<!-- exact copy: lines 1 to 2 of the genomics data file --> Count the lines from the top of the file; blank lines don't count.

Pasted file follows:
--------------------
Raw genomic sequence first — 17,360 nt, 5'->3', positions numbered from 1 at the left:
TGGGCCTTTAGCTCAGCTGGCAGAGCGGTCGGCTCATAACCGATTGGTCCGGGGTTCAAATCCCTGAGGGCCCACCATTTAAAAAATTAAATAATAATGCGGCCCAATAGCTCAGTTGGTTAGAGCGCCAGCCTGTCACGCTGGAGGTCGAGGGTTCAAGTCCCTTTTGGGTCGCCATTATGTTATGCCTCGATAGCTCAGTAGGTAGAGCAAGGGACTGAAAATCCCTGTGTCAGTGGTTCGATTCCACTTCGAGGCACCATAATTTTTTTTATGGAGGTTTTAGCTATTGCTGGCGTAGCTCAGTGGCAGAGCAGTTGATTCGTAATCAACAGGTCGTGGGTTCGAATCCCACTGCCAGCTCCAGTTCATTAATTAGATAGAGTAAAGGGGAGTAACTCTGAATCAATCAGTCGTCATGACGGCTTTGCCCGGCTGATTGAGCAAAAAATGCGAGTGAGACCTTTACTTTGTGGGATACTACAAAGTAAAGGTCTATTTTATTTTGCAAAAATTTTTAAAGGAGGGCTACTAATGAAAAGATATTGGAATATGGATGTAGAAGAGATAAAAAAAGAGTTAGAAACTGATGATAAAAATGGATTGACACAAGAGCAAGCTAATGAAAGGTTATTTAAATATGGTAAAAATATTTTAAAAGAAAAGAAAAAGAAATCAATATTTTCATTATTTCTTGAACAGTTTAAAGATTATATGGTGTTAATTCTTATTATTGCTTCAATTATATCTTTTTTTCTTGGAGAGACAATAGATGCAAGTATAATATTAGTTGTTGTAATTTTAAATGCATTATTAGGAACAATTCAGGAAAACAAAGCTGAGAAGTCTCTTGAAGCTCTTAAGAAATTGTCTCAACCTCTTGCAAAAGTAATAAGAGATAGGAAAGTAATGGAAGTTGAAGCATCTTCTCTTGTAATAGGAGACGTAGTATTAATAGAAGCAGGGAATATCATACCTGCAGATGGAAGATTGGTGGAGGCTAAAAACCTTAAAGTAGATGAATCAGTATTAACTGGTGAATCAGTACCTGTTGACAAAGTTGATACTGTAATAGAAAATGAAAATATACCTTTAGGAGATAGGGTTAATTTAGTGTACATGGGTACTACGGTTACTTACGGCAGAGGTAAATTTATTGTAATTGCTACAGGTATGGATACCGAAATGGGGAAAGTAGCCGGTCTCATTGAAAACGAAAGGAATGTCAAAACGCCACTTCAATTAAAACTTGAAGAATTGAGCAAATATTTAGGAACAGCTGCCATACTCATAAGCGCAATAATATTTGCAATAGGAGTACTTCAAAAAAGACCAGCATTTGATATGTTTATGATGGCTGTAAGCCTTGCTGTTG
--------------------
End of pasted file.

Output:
Raw genomic sequence first — 17,360 nt, 5'->3', positions numbered from 1 at the left:
TGGGCCTTTAGCTCAGCTGGCAGAGCGGTCGGCTCATAACCGATTGGTCCGGGGTTCAAATCCCTGAGGGCCCACCATTTAAAAAATTAAATAATAATGCGGCCCAATAGCTCAGTTGGTTAGAGCGCCAGCCTGTCACGCTGGAGGTCGAGGGTTCAAGTCCCTTTTGGGTCGCCATTATGTTATGCCTCGATAGCTCAGTAGGTAGAGCAAGGGACTGAAAATCCCTGTGTCAGTGGTTCGATTCCACTTCGAGGCACCATAATTTTTTTTATGGAGGTTTTAGCTATTGCTGGCGTAGCTCAGTGGCAGAGCAGTTGATTCGTAATCAACAGGTCGTGGGTTCGAATCCCACTGCCAGCTCCAGTTCATTAATTAGATAGAGTAAAGGGGAGTAACTCTGAATCAATCAGTCGTCATGACGGCTTTGCCCGGCTGATTGAGCAAAAAATGCGAGTGAGACCTTTACTTTGTGGGATACTACAAAGTAAAGGTCTATTTTATTTTGCAAAAATTTTTAAAGGAGGGCTACTAATGAAAAGATATTGGAATATGGATGTAGAAGAGATAAAAAAAGAGTTAGAAACTGATGATAAAAATGGATTGACACAAGAGCAAGCTAATGAAAGGTTATTTAAATATGGTAAAAATATTTTAAAAGAAAAGAAAAAGAAATCAATATTTTCATTATTTCTTGAACAGTTTAAAGATTATATGGTGTTAATTCTTATTATTGCTTCAATTATATCTTTTTTTCTTGGAGAGACAATAGATGCAAGTATAATATTAGTTGTTGTAATTTTAAATGCATTATTAGGAACAATTCAGGAAAACAAAGCTGAGAAGTCTCTTGAAGCTCTTAAGAAATTGTCTCAACCTCTTGCAAAAGTAATAAGAGATAGGAAAGTAATGGAAGTTGAAGCATCTTCTCTTGTAATAGGAGACGTAGTATTAATAGAAGCAGGGAATATCATACCTGCAGATGGAAGATTGGTGGAGGCTAAAAACCTTAAAGTAGATGAATCAGTATTAACTGGTGAATCAGTACCTGTTGACAAAGTTGATACTGTAATAGAAAATGAAAATATACCTTTAGGAGATAGGGTTAATTTAGTGTACATGGGTACTACGGTTACTTACGGCAGAGGTAAATTTATTGTAATTGCTACAGGTATGGATACCGAAATGGGGAAAGTAGCCGGTCTCATTGAAAACGAAAGGAATGTCAAAACGCCACTTCAATTAAAACTTGAAGAATTGAGCAAATATTTAGGAACAGCTGCCATACTCATAAGCGCAATAATATTTGCAATAGGAGTACTTCAAAAAAGACCAGCATTTGATATGTTTATGATGGCTGTAAGCCTTGCTGTTG